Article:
A USA Today report examines the benefits of cognitive behavioral therapy for insomnia and the studies that support the use of this therapy for treatment.
Crystal Blount’s experience is common, sleep experts say. But cognitive behavioral therapy for insomnia remains underused, says Michael Grandner, a University of Pennsylvania psychologist specializing in sleep.
“There are millions and millions of prescriptions for sleeping pills written each year,” he says. “But most people don’t even know this exists.”
That’s despite the fact that the American Academy of Sleep Medicine, a professional group for sleep doctors, says the therapy should be the first treatment prescribed for chronic insomnia (defined as persistent trouble falling or staying asleep, along with daytime sleepiness or other problems). The academy says cognitive behavioral therapy works as well, or better, than pills, with fewer side effects.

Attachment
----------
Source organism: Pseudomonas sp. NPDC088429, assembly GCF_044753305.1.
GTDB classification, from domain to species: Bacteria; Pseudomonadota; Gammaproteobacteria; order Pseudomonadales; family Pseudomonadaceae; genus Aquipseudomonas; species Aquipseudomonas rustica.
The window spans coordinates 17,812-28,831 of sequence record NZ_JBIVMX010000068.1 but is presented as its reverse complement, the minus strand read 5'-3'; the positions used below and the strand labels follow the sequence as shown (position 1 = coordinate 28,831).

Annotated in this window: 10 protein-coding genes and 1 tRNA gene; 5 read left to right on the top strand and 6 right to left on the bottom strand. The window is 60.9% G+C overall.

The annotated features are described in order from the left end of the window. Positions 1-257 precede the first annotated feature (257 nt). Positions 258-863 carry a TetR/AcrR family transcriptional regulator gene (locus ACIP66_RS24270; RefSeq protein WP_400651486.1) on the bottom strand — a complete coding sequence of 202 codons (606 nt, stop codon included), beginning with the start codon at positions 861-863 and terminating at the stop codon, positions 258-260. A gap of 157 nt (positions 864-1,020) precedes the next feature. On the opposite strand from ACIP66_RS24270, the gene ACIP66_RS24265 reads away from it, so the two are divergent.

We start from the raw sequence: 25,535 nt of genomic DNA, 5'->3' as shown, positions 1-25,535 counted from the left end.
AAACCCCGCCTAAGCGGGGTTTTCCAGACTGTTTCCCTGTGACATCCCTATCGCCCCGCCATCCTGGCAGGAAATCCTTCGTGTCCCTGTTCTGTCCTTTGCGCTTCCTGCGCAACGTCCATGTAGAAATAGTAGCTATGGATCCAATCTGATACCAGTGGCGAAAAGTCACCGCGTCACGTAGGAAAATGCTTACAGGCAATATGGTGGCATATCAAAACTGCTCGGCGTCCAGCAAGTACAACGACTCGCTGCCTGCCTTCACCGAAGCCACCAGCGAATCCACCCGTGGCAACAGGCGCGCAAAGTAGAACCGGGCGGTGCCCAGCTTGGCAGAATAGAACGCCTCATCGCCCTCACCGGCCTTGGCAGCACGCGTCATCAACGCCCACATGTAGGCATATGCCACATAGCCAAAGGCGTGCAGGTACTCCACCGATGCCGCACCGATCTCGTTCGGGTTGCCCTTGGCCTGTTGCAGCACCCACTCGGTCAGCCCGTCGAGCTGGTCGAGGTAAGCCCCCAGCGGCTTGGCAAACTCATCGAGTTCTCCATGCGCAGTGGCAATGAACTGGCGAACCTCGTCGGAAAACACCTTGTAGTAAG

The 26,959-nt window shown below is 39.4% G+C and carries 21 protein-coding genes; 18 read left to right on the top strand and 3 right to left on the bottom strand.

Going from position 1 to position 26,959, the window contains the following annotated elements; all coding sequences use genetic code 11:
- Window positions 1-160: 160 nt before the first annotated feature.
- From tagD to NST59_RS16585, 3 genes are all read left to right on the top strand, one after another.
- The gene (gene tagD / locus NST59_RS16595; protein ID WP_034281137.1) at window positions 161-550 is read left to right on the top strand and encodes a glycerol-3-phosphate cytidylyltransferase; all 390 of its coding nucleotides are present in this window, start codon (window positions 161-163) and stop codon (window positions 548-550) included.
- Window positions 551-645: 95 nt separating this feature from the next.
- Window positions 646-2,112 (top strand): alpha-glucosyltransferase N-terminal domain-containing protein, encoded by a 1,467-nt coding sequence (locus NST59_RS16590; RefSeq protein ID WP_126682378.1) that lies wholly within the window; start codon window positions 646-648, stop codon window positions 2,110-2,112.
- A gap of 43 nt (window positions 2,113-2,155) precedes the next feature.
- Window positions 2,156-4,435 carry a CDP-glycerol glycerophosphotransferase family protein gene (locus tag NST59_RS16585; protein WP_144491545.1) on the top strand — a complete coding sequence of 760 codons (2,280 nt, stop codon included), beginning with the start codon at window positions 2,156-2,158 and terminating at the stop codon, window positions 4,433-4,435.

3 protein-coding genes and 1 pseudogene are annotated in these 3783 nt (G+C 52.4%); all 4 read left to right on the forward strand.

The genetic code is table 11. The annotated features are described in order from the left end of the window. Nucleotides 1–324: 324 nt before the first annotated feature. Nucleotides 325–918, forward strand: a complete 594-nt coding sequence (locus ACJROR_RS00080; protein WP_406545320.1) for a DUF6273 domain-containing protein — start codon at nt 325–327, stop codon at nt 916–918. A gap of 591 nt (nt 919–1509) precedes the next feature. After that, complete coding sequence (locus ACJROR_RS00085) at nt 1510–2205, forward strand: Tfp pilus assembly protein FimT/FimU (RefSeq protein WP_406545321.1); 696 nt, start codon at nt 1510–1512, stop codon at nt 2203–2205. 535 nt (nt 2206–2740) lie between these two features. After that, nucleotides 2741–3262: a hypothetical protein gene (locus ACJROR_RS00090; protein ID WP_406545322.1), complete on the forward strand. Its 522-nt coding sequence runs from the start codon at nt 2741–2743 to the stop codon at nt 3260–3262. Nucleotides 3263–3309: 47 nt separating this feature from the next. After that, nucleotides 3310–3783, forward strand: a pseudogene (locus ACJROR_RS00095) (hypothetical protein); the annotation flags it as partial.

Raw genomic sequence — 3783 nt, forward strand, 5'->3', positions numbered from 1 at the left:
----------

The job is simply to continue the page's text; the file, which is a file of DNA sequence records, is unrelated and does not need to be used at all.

But most insomniacs never see a sleep specialist. They talk to primary care doctors who may not be aware of such recommendations, says psychologist Jason Ong, a sleep researcher at Rush University Medical Center in Chicago.
Two recent studies, published in journals for primary care physicians, may help change that.